Republicans and Democrats have sent thousands of volunteers to the most contested US states to canvass support ahead of Tuesday's mid-term elections.
Hundreds of thousands of voters have cast early ballots
President George W Bush has been rallying support in the southern states of Florida, Texas and Arkansas.
Democrats, whose lead has narrowed in final opinion polls, are focusing on Iraq, saying Republicans have blindly followed Bush's "failed policy".
Democrats hope to win control of at least one of the Houses of Congress.
Addressing Republicans in Florida on Monday, President Bush said: "I knew we were going to finish strong. Republicans are going to turn out and it's going to be a great victory."
The BBC's Justin Webb in Washington says the president is making a late but vigorous effort to persuade Americans that continued Republican control of Congress is vital, and it does seem likely that the party will keep hold of the Senate at least.
Recent opinion polls suggest the Democrats will pick up seats, and that the Iraq war and the president himself are unpopular.
But the final polls also suggest a slight gain in Republican fortunes and that gain could result in the president's party rescuing its fortunes at the last minute, our correspondent adds.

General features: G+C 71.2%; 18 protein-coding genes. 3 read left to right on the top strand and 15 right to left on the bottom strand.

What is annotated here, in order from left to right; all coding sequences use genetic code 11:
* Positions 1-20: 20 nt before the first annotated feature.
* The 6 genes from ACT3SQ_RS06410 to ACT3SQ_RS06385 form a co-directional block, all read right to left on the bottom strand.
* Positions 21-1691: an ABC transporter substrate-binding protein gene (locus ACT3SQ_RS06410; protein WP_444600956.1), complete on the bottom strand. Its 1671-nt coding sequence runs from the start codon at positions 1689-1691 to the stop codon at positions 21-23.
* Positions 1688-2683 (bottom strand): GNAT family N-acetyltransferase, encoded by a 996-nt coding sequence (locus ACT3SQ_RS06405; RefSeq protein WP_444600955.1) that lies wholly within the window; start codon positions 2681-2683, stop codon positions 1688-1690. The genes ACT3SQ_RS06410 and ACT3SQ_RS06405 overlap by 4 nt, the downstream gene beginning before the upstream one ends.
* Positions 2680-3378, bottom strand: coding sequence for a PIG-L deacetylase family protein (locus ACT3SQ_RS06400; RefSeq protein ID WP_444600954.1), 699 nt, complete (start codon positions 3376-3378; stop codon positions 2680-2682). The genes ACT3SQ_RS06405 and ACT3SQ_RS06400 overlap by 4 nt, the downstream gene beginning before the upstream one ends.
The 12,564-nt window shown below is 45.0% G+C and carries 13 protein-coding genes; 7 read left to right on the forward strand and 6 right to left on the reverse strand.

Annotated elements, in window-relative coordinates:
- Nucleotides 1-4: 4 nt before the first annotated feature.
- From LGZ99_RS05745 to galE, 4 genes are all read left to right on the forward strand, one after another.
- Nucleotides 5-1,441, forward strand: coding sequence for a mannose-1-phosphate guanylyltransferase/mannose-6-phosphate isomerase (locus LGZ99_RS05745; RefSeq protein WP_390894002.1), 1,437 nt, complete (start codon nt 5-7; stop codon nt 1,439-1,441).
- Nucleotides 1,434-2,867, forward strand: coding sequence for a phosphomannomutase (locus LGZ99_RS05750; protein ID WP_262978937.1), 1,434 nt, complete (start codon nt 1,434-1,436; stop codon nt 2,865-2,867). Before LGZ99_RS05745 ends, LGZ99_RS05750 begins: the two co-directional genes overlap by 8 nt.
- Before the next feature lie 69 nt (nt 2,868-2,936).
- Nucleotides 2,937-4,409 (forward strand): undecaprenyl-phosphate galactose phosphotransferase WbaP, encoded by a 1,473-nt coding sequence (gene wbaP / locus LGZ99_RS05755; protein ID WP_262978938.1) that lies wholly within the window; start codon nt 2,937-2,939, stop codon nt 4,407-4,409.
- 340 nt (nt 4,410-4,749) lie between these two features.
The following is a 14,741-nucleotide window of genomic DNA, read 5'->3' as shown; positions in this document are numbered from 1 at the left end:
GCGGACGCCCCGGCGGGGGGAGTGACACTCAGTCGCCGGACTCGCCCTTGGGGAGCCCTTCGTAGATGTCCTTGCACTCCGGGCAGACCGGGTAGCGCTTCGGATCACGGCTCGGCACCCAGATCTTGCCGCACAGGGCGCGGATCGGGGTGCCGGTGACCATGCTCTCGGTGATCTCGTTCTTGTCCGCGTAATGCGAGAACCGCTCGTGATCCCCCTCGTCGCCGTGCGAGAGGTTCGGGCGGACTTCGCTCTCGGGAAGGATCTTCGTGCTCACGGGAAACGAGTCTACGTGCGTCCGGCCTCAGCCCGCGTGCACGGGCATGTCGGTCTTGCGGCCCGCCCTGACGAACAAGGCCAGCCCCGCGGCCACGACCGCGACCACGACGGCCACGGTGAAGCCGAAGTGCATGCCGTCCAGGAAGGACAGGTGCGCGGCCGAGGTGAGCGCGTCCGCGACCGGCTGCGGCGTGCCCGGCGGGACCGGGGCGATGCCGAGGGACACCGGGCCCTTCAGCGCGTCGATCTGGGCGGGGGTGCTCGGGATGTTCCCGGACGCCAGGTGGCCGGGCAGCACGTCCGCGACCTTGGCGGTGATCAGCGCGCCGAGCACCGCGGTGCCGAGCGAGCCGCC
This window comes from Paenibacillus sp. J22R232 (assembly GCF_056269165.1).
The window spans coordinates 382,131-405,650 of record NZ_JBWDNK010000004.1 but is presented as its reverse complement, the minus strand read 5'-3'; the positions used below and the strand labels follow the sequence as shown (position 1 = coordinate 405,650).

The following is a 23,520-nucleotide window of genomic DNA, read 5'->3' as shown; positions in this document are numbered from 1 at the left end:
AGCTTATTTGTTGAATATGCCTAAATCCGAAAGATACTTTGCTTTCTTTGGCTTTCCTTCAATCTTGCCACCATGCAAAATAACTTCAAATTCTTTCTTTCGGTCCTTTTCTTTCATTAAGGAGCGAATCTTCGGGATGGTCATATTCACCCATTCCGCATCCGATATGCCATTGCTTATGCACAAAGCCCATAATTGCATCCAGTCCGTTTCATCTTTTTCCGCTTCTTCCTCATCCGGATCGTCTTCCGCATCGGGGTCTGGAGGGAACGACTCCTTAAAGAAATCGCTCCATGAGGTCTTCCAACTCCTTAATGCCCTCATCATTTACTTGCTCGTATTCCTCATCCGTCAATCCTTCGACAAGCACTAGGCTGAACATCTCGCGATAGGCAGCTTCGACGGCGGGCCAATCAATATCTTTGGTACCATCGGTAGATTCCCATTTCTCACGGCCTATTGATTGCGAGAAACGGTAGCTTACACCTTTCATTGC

Hundreds of thousands of voters have already cast their ballots, taking advantage of an early voting system.
Thirty-five states and the District of Columbia allow in-person voting before election day in certain cases - either at a voting machine or by absentee ballot.
However, turnout on Tuesday is not expected to be above 40%, and both parties are spending the last day trying to ensure their supporters are motivated to vote.
'A world better off'
The war in Iraq has dominated much of the campaign. Both parties welcomed the death sentence handed down to former Iraqi leader Saddam Hussein on Sunday.
The Republicans say if the Democrats win control of Congress they will pull out of Iraq prematurely, while the Democrats have attacked what they say are Mr Bush's failed policies in Iraq.
"My decision to remove Saddam Hussein was the right decision, and the world is better off for it," Mr Bush said to crowds of supporters in Florida on Monday.
"The only way we will not win is if we leave before the job is done. If you listen for the plan from the Democrats, there isn't one," he said.
However, US policy in Iraq has been heavily criticised in an editorial published in an influential military journal.
The Army Times, Air Force Times, Navy Times and Marine Corps Times said Defence Secretary Donald Rumsfeld, the architect of the Iraq campaign, had "lost credibility with the uniformed leadership".
It urged President George W Bush to install a replacement at the Pentagon.
The Democrats say they want a "new direction" to Iraq.
Correspondents say the Democratic party could push to investigate the Bush administration preparations for the war and there are also those within the party who want to impeach the president for allegedly misleading Congress about Iraq's weapons programmes.
A third of the Senate, the whole House of Representatives and 36 governorships are up for election on 7 November.
The Democrats need to pick up six seats to gain control of the Senate, and 15 House seats to have a majority there.